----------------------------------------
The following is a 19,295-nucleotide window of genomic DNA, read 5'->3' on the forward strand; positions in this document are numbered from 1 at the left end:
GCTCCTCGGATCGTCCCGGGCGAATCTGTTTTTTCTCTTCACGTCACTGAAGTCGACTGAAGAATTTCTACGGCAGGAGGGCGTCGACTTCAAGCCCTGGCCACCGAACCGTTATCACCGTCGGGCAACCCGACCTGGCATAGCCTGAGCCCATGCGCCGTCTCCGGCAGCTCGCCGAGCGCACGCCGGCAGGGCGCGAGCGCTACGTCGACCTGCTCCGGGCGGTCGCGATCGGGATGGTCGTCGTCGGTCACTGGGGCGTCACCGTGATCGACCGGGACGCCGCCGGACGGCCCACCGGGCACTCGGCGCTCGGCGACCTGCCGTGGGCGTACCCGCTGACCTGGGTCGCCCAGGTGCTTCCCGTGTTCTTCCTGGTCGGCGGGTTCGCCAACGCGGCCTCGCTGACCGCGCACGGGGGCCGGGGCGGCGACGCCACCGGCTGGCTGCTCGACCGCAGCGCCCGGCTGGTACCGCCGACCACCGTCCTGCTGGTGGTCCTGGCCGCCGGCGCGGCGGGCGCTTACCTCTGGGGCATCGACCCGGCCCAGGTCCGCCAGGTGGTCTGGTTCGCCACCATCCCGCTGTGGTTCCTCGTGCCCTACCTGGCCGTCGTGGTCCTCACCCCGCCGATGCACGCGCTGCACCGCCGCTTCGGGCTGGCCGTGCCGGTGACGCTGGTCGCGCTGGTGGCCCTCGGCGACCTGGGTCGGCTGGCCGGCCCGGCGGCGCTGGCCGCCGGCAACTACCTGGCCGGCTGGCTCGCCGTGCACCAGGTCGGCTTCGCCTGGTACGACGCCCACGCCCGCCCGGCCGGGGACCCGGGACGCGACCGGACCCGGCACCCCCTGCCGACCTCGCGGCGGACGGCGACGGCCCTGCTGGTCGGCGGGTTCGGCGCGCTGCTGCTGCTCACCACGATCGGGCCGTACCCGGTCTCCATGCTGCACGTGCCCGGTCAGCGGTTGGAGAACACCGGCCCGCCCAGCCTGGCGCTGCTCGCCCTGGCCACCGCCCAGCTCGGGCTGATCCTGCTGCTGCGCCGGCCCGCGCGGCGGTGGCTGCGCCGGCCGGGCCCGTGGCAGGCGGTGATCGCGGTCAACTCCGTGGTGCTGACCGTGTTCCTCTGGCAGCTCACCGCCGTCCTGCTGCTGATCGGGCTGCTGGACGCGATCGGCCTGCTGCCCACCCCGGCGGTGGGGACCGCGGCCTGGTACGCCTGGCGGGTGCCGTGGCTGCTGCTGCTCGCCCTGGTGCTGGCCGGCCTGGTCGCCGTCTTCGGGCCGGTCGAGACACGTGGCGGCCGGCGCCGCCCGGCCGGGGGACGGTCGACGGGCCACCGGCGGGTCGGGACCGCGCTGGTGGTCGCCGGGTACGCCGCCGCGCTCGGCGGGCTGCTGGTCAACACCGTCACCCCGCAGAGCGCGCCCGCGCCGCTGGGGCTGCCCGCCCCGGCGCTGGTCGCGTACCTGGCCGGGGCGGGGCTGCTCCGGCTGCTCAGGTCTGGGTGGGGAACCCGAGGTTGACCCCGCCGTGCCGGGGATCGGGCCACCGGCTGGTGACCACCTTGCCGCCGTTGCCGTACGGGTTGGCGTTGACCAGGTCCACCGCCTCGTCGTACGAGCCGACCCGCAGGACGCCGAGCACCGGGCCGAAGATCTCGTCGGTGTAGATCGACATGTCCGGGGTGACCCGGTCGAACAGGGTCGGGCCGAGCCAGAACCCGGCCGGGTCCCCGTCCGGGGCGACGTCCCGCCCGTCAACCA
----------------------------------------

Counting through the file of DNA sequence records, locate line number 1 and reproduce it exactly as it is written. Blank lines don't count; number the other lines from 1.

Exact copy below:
The following is a 19,295-nucleotide window of genomic DNA, read 5'->3' on the forward strand; positions in this document are numbered from 1 at the left end: